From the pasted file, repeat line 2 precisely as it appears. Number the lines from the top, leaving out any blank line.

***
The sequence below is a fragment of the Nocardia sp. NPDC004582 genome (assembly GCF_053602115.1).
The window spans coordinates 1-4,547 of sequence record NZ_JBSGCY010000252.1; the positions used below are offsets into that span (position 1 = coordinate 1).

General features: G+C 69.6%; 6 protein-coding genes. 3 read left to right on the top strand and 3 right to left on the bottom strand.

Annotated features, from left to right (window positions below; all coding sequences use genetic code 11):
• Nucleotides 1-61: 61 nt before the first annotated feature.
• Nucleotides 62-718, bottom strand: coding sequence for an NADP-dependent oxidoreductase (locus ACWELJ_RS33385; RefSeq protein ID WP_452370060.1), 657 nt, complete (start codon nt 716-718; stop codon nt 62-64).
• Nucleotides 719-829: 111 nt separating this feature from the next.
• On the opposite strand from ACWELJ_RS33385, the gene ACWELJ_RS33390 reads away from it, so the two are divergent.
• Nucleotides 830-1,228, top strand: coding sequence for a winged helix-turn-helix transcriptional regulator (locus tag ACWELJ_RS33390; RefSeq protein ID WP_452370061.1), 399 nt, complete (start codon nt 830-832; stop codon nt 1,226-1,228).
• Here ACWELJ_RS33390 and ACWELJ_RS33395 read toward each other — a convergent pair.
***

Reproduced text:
The window spans coordinates 1-4,547 of sequence record NZ_JBSGCY010000252.1; the positions used below are offsets into that span (position 1 = coordinate 1).